Typical minimum acceptable factor-of-safety values of 1.3 for end-of-construction and multistage loading, and 1.5 for normal long-term loading conditions were considered for the analyses (USACE 2003). Factors of safety for slope stability were estimated for anticipated field conditions. The analyses produced the following factors of safety, assuming an interface friction angle of 33˚:

  • No seepage (critical slip surface considered to be the CCR/geocomposite interface), FS = 1.62
  • Equipment forces due to equipment braking or stopping, FS = 1.36

The “no seepage” and “equipment force” conditions assumed drained soils and satisfactory factors of safety. Drained conditions are achieved through the use of the geocomposite drainage layer underlying the fine-grained soil. The veneer stability analysis indicates stable slope conditions where the soils are drained.

Laboratory testing

Laboratory testing was performed to verify design assumptions and the ability of materials to meet the minimum design requirements for transmissivity and interface shear strength. Site-specific soils were collected from the slope in the proposed work area to facilitate transmissivity and veneer stability testing.

Laboratory testing was conducted using the site-specific soils to verify the capability of the geocomposite proposed for use in construction to meet the minimum transmissivity determined during design. The following project-specific requirements were implemented for the test:

  • Test method: ASTM D4716 Standard Test Method for Determining the (In-Plane) Flow Rate per Unit Width and Hydraulic Transmissivity of a Geosynthetic Using a Constant Head
  • Boundary conditions:
    • Upper soil: fine-grained soil
    • Geosynthetic: double-sided geocomposite
    • Lower soil: CCR
  • Normal load
    • 1,600 kg/m2 (assumed 30 inches [76 cm] of soil above the geocomposite with a saturated unit weight of 2,100 kg/m3)
  • Hydraulic gradient
    • 1.0 (assumes saturated conditions)
  • Seat time: 100 hours

Laboratory analysis showed the selected geocomposite subjected to aforementioned site-specific conditions had a hydraulic conductivity of 4.49 × 10-4 m2/s, or 1.5 times greater than the minimum required geocomposite long-term in-soil transmissivity determined during the design phase.

Interface shear
Interface friction testing was performed for the fine-grained soil/geocomposite and geocomposite/CCR interfaces in accordance with ASTM D5321 Standard Test Method for Determining the Shear Strength of Soil-Geosynthetic and Geosynthetic-Geosynthetic Interfaces by Direct Shear. The tests were set up with the following conditions:

  • Shear rate of 1 mm/min
  • Normal loads: 1,220 kg/m2, 2,440 kg/m2 and 4,880 kg/m2
  • Soils compacted to 85% of their maximum dry density with a moisture content within 2% of optimum, as determined by the Modified Proctor Method (ASTM D1557)
  • Consolidation/seat time was a minimum of 24 hours
  • Test condition: wet-soaked and load applied for a minimum of 24 hours prior to shear
FIGURE 3a Interface friction results performed by TRI Environmental Inc. for fine-grained soil/geocomposite

As shown in Figures 3a and 3b, the results indicate the factor of safety for veneer stability will be greater than the results calculated during the design phase. More specifically, the minimum interface friction angle determined necessary was 31° for static conditions and 31.9° for dynamic conditions (during construction). The laboratory results indicate the geocomposite/CCR peak and residual interface friction angles are 39.1° and 38.4°, respectively. Therefore, factors of safety using the laboratory interface friction angle are greater than those determined during the design, specifically:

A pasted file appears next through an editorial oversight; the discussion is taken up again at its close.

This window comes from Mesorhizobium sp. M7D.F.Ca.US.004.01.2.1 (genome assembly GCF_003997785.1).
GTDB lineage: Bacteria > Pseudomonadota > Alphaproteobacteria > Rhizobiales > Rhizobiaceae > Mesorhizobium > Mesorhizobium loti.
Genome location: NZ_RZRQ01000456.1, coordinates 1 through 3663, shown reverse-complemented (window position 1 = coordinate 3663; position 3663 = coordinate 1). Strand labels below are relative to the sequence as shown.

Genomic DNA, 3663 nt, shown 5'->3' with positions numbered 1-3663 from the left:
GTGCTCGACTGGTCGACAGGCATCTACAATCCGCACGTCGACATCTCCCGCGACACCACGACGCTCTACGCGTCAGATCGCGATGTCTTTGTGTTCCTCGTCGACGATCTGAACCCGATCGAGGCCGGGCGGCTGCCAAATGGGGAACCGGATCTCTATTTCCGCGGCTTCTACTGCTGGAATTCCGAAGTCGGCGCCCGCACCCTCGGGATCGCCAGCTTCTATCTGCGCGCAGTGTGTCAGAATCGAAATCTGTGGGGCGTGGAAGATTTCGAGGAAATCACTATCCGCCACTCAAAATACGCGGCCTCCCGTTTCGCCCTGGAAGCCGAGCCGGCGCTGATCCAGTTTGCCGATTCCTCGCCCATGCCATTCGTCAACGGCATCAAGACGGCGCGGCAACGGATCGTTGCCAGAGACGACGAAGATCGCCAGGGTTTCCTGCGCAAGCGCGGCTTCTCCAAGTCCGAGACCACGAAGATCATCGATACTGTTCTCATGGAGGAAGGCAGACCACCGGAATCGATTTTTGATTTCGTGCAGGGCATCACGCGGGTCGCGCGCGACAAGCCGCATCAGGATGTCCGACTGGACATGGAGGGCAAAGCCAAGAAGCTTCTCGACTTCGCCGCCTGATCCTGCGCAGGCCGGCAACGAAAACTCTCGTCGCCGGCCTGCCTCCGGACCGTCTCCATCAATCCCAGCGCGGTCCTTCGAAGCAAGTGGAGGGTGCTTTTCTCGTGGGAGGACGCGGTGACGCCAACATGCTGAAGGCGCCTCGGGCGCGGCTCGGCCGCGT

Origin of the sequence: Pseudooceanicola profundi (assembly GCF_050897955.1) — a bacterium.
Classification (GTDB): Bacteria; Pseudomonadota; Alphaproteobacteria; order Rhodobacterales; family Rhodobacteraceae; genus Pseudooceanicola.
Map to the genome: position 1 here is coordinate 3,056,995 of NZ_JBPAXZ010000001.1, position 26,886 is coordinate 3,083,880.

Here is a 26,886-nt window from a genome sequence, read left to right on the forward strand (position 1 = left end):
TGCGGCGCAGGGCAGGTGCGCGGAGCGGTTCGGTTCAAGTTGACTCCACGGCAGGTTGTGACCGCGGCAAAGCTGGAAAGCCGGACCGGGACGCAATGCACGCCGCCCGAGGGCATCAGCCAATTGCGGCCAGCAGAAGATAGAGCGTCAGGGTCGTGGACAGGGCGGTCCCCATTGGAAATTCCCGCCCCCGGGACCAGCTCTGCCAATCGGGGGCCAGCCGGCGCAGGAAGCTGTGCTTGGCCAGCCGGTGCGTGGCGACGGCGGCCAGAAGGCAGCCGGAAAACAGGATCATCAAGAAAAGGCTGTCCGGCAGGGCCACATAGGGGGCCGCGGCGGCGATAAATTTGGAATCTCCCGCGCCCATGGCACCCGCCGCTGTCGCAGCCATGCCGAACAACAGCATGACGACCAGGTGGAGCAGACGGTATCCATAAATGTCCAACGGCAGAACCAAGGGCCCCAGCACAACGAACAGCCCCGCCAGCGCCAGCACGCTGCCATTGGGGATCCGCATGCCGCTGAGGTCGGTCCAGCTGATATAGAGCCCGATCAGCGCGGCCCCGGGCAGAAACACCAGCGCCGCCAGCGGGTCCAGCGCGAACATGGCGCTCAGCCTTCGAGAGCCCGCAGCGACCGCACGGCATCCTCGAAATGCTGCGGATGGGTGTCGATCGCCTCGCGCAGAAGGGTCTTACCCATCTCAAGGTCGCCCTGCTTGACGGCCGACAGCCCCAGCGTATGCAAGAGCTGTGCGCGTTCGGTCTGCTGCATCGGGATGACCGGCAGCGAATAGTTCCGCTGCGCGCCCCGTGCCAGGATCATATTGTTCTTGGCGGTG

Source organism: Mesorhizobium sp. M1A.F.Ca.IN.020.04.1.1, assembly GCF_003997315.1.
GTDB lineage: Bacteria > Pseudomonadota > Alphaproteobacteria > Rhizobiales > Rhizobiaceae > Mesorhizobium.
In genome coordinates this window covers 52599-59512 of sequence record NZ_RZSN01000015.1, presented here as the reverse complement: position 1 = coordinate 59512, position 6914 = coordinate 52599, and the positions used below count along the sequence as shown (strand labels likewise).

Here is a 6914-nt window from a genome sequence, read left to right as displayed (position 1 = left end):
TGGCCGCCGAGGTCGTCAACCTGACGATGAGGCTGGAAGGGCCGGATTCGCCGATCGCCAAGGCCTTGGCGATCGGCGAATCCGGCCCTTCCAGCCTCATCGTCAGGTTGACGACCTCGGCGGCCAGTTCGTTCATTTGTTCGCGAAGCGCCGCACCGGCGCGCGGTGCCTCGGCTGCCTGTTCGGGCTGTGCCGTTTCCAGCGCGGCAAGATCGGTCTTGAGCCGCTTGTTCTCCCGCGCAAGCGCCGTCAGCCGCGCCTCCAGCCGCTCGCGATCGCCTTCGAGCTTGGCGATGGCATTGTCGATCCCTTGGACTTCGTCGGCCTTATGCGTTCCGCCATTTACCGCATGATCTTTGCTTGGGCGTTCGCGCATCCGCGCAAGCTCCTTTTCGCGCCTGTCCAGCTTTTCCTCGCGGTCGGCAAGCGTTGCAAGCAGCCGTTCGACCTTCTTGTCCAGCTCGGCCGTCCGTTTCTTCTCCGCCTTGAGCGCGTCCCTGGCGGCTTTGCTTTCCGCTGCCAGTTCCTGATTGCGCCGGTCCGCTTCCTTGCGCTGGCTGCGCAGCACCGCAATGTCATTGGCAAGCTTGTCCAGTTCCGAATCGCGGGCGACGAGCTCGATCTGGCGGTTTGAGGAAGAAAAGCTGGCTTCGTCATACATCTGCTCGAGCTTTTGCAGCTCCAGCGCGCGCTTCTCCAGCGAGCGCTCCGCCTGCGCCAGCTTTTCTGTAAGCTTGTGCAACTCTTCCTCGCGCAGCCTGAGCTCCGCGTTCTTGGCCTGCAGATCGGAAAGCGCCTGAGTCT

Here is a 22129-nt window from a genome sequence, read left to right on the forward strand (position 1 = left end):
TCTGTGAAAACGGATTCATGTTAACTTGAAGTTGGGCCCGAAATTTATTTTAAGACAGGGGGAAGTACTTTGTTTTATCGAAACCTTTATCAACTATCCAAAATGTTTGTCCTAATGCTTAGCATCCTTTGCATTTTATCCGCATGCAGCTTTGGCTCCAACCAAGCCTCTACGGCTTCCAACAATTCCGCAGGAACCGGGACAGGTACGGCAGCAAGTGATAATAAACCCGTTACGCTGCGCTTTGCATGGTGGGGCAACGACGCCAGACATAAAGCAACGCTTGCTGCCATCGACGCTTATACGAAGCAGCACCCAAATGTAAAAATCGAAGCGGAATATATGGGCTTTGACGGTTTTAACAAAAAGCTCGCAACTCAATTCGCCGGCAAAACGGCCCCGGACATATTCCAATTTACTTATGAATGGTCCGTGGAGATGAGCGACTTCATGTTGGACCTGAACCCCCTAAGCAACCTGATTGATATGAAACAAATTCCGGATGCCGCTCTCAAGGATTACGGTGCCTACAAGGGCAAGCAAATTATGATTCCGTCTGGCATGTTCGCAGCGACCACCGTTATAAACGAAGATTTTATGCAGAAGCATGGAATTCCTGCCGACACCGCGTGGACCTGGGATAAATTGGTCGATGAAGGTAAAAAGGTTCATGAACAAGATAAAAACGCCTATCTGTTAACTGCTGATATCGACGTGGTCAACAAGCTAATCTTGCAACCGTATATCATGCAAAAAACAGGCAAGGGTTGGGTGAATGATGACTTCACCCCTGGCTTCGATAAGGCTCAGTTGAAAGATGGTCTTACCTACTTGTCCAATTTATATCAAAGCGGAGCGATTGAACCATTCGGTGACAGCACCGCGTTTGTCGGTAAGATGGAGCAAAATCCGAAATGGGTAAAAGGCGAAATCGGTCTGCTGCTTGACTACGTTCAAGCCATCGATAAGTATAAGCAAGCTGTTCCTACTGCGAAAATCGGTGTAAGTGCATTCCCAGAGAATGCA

• No seepage (critical slip surface considered to be the CCR/geocomposite interface), FS = 2.0
  • Equipment forces due to equipment braking or stopping, FS = 1.7

The laboratory interface friction results further support the conclusion of the veneer stability analysis that stable slope conditions are anticipated where the soils are drained.

FIGURE 3b Interface friction results performed by TRI Environmental Inc. for geocomposite/CCR

Crews could access the work area from an access road along the top of the perimeter berm with a small amount of space for construction staging. The steep slope of the berm (2.5H:1V) limited work to tracked-type equipment, such as bulldozers, excavators and a tracked front-end loader. Construction was performed over a short time frame to limit the duration of earth disturbance in the work area and higher potential for erosion. The normally driest summer months were targeted for construction to minimize difficulties associated with groundwater seepage and ending at the start of the fall growing season, with the objective of reestablishing vegetation on the slope as soon as possible.

Accordingly, construction began on July 7, 2014, and was completed by Aug. 20, 2014. Construction sequencing was used to reduce the risks of erosion and sediment transport.

The steep slope and access point presented challenges for construction of the geocomposite groundwater drainage system. Namely, the steep slope made construction of an access road cost-prohibitive due to the extent of earthwork needed to construct a road (not to mention increased concerns for stability if a road embankment were constructed on the 2.5H:1V slope). Therefore, equipment and materials were brought in from the top of the berm. The upper extent of the work area (upper limits of geocomposite) was approximately 100 feet (30 m) downslope from the top of the berm. The geocomposite extended down the slope another 100 feet (30 m) to the collection pipe, and erosion rills were repaired on the lower 130 feet (40 m) of slope, below the geocomposite area, down to the rubble mound revetment abutting Lake Michigan. The length and steep slope, along with a single access point, were safety concerns and required the use of tracked equipment that was stable enough to safely traverse the slope.